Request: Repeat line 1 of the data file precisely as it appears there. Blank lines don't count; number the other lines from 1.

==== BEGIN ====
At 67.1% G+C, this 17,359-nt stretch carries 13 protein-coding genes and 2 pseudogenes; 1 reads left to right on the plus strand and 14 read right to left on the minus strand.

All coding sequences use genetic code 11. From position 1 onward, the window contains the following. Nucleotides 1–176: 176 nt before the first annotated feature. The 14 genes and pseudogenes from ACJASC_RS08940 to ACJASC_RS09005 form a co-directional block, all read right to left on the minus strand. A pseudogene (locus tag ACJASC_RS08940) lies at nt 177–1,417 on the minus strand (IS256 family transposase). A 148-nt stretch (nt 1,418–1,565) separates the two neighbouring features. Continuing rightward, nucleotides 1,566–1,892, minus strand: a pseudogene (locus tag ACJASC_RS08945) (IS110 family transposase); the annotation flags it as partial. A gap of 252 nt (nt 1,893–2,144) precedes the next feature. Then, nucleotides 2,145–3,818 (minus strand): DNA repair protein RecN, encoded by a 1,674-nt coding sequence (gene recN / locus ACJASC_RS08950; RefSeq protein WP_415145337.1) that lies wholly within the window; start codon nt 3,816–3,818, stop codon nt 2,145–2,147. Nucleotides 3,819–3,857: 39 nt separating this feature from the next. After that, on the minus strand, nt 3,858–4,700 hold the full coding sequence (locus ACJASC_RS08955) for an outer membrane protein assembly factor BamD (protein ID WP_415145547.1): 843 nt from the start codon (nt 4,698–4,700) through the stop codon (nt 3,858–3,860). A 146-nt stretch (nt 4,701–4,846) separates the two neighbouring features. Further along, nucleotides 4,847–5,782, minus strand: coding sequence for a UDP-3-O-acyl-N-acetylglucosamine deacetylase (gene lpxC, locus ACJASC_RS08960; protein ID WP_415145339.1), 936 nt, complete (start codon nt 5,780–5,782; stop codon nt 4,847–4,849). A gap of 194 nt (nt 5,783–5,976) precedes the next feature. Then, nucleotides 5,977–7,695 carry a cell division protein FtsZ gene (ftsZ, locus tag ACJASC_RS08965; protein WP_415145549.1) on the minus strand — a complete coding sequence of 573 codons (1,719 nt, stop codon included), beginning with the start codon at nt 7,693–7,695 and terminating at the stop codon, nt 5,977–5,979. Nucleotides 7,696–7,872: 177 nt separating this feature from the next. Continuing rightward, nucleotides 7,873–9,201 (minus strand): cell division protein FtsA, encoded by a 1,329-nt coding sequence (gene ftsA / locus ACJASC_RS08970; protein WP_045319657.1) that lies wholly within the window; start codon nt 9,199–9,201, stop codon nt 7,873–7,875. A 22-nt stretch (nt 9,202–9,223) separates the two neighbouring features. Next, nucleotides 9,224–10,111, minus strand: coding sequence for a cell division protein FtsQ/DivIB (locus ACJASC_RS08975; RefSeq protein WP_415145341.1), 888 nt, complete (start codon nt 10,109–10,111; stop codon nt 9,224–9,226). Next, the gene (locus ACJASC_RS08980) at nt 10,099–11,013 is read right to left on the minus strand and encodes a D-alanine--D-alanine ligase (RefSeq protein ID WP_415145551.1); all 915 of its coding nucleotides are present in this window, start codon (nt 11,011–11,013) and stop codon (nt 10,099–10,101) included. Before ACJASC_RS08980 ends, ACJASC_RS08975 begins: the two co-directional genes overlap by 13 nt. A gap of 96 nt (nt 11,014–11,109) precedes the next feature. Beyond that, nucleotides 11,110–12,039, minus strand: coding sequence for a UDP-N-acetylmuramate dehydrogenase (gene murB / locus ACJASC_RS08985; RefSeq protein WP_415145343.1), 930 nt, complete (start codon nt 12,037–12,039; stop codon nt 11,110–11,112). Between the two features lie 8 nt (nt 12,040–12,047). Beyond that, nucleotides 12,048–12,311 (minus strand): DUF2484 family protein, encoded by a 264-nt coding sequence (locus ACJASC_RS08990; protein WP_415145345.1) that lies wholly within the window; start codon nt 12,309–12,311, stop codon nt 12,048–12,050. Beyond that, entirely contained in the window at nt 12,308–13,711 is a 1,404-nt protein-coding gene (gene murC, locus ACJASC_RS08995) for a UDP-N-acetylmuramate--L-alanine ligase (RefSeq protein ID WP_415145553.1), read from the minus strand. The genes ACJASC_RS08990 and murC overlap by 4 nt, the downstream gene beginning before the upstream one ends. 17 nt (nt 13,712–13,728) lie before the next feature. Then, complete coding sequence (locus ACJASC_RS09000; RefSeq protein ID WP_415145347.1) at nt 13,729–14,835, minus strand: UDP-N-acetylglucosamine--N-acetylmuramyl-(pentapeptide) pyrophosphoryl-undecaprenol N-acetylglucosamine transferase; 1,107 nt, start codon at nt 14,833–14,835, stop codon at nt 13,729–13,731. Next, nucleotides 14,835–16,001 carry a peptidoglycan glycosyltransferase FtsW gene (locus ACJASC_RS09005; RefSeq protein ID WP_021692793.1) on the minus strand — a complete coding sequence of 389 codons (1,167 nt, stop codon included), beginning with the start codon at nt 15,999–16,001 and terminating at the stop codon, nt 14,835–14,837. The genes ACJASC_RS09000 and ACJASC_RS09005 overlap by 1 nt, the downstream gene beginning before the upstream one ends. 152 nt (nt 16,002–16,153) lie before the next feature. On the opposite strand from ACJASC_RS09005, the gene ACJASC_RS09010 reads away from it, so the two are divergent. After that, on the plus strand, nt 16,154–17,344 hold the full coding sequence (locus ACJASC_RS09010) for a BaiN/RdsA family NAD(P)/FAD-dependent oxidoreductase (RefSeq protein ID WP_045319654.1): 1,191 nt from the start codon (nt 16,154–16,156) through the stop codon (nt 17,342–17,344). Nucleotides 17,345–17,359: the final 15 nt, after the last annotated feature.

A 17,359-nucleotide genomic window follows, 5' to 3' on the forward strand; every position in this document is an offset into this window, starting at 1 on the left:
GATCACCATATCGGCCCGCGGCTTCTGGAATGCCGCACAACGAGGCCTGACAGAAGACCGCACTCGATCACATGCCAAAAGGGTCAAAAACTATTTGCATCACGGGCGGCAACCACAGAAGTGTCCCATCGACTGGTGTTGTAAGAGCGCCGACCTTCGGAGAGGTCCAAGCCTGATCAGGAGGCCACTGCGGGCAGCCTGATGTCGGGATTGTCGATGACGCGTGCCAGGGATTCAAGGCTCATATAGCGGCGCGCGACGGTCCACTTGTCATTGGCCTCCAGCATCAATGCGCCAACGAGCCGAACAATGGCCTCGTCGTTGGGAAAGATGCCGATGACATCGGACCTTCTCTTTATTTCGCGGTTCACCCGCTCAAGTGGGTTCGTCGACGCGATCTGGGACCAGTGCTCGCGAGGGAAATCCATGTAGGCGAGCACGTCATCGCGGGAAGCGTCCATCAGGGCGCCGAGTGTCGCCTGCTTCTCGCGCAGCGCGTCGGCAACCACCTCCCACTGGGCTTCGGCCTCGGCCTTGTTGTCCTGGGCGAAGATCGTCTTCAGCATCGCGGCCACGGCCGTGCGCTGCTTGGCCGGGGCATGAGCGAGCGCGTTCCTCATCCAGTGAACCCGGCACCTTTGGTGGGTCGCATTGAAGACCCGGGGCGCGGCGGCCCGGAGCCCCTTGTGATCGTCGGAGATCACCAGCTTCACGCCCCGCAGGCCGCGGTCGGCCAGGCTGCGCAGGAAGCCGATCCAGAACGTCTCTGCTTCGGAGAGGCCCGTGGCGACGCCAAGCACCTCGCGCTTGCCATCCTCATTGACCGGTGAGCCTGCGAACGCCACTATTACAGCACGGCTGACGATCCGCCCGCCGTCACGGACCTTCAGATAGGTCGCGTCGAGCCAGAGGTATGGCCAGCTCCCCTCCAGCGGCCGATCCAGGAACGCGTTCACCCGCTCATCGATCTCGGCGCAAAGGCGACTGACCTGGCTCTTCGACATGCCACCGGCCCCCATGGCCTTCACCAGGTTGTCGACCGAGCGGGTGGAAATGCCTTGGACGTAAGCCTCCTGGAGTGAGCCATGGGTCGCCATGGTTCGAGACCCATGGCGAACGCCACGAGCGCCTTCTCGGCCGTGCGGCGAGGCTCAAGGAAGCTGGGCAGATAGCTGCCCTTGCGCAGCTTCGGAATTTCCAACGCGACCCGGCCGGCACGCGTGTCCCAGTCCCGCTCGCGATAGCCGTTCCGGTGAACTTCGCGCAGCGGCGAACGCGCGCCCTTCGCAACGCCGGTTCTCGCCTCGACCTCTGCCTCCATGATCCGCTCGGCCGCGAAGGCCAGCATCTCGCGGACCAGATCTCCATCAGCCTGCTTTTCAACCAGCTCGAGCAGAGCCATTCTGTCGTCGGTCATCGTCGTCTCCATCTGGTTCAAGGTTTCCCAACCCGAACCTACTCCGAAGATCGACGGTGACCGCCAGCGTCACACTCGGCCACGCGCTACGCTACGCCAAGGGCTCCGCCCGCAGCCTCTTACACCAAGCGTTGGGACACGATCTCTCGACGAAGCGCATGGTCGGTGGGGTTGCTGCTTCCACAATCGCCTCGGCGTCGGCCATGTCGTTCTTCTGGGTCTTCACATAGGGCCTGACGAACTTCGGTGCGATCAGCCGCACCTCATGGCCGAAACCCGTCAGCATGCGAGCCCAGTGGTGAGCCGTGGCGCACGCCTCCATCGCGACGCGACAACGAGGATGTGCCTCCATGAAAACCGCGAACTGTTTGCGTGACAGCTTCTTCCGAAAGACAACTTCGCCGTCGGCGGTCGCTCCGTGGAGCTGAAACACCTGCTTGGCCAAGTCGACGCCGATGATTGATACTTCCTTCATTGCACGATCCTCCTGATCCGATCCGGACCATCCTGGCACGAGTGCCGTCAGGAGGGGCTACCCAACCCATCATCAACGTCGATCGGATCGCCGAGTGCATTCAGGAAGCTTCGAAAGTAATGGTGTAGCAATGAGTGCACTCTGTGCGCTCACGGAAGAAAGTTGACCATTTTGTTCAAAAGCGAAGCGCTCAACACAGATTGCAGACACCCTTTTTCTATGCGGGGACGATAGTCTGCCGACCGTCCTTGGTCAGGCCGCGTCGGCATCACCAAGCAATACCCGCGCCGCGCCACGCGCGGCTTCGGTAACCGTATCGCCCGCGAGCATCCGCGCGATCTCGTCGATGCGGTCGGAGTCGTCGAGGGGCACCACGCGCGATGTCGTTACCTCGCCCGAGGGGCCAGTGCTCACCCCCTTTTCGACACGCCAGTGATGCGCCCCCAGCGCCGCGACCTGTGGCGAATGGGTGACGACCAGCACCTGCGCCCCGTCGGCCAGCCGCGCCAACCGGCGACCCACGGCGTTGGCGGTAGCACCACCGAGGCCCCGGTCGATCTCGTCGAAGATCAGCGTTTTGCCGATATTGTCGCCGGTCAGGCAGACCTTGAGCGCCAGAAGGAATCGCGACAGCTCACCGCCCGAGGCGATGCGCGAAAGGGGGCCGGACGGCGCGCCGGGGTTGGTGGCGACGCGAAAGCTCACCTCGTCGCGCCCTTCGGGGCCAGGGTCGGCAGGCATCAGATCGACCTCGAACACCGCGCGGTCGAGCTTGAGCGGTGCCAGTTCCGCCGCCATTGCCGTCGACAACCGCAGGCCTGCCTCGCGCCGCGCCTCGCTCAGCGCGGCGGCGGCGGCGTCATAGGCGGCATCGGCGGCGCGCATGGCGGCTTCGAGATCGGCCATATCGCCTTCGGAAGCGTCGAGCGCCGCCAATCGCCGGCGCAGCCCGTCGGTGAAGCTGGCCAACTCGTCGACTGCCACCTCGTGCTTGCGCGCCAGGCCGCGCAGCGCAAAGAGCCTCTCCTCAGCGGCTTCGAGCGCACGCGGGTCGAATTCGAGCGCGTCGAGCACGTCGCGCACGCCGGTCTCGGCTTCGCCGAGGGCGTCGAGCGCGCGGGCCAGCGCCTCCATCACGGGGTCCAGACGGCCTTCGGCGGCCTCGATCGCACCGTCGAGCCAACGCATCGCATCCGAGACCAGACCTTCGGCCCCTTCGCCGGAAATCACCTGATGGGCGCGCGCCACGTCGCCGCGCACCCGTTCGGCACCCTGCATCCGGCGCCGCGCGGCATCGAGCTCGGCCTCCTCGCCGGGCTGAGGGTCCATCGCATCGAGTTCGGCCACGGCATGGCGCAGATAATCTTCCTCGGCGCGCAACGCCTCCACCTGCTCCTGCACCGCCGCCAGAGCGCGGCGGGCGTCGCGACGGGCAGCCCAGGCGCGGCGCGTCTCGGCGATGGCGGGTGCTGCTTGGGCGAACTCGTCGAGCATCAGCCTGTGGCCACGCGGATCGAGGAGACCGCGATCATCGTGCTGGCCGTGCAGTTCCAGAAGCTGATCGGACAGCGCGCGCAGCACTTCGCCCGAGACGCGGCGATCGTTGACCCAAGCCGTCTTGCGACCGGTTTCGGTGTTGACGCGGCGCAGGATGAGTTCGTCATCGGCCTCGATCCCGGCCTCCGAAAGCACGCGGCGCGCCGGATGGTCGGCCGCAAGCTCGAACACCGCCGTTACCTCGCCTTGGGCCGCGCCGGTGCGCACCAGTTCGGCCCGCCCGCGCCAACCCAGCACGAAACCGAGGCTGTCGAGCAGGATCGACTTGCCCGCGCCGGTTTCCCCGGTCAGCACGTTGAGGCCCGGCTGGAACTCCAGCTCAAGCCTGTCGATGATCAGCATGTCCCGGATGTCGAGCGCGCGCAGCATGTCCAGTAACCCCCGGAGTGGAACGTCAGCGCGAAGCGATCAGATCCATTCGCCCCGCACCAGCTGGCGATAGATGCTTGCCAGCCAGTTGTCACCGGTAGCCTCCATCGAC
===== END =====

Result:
At 67.1% G+C, this 17,359-nt stretch carries 13 protein-coding genes and 2 pseudogenes; 1 reads left to right on the plus strand and 14 read right to left on the minus strand.